Find Those Sparks

Today I want to encourage you to find those sparks in young people.  Sparks represent the goodness that is inside them.  It is their gifts, their particular way of thinking, or their caring attitude, maybe it is just how they think.  When you notice them in your kids or others’ kids, make a positive remark.  You can say something like, “That is a real gift that you have, I hope that you will use it often with others.”  Just by saying something simple like that you connect with them in such a way that says, “You are great, you have good ideas, you have something to offer the world.”  In my conversations with kids over the many years as an educator, believe it or not, many kids feel they have nothing to offer anyone or anything.  I remember feeling that way at times as well when I was younger.  When kids look at our successes, our place in life, it is easy for them to get discouraged and think, “I’ll never live like that.”

I remember having a conversation with my oldest step-son one day in our kitchen.  He was struggling with school truancy and I was trying to encourage him to do his best, to present his best self everyday.  His best self was so very good, but he just didn’t see it.  When I said to him, “You can easily live in a house like this.”  His response was, “I’ll never live in a house like this.”  I was so surprised because in so many ways he already had a great start towards living at a high standard, but he just didn’t see it.  So often kids don’t see it, they just can’t believe that it could possible work out.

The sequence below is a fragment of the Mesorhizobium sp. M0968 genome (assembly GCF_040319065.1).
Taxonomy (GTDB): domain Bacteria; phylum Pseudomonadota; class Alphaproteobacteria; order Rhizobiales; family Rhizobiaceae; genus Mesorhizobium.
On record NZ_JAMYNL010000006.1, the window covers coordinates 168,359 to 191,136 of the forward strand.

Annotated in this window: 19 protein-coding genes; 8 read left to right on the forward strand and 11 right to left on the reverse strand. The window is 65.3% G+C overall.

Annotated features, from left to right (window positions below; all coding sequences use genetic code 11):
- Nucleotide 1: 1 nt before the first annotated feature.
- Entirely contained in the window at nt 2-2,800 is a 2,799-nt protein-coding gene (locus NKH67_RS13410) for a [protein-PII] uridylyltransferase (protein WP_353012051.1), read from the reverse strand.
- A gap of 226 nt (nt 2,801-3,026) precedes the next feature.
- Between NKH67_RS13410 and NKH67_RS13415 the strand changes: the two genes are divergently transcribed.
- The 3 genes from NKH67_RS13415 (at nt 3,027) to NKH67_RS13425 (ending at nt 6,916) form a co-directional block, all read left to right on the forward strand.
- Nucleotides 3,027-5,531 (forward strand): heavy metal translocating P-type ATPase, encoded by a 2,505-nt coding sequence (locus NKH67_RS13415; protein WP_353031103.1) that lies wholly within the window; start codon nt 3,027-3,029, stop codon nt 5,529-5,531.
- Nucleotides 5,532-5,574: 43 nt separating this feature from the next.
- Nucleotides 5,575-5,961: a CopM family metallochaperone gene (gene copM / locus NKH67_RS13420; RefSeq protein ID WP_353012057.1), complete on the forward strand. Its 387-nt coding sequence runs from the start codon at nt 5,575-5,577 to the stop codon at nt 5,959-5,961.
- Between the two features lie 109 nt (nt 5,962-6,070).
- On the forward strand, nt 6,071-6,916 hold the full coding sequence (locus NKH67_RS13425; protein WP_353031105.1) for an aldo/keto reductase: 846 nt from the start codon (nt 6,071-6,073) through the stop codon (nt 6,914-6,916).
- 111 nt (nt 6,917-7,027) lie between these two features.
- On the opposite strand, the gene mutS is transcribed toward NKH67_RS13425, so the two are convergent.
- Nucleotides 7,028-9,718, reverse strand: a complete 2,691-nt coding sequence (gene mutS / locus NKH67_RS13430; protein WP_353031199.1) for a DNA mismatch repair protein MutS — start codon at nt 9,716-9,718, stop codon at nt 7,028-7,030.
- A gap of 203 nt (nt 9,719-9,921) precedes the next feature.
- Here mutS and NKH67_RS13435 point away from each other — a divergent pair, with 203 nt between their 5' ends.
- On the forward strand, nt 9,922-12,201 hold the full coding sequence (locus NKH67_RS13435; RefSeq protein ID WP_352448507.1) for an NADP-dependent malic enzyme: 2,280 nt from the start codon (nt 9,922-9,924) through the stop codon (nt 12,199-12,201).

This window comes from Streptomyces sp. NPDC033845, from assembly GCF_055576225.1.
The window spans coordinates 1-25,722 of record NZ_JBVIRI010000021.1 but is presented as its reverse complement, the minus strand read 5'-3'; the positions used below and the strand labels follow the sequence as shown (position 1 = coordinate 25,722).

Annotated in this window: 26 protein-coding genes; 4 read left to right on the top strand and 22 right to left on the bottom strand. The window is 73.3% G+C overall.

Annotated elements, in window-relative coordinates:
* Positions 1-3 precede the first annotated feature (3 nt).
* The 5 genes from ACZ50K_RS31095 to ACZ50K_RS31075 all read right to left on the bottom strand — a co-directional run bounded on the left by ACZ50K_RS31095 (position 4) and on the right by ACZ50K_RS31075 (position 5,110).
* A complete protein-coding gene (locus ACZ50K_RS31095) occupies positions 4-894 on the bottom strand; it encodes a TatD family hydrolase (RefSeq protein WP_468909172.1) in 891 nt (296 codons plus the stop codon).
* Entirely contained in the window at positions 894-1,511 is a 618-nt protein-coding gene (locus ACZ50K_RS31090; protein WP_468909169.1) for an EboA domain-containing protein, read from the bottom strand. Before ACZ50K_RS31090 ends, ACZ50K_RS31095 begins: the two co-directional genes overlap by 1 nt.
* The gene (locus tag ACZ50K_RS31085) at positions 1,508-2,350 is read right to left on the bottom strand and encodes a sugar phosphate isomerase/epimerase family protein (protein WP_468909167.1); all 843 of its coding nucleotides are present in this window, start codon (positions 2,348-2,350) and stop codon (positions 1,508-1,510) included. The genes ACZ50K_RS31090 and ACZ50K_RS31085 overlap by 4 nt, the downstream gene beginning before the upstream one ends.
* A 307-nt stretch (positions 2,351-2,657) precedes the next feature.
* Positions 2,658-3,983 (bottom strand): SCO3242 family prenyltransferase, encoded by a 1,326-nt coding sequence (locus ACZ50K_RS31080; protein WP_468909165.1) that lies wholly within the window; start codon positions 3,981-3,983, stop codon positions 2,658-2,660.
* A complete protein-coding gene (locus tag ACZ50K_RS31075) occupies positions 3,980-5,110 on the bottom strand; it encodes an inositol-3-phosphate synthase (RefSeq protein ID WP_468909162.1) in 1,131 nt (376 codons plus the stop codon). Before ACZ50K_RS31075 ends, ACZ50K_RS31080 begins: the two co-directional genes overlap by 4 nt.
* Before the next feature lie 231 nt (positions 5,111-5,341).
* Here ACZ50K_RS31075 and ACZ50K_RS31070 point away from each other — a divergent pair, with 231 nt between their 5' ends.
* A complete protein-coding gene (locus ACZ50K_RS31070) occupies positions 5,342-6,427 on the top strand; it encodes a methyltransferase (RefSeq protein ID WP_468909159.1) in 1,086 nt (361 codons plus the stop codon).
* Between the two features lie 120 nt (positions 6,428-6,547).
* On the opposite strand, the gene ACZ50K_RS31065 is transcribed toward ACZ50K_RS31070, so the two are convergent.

As parents, when we are supportive of our kids by attending their events, sports, music, drama and clubs they are members of, we give them encouragement for their sparks, their interests.  Maybe they just do something nice to someone, recognize it and offer that you thought that was a particularly nice gesture.  Those recognition and encouragements go a long ways to starting future conversations and help to build young people’s self esteem.

Yours for Better Parenting,

Rich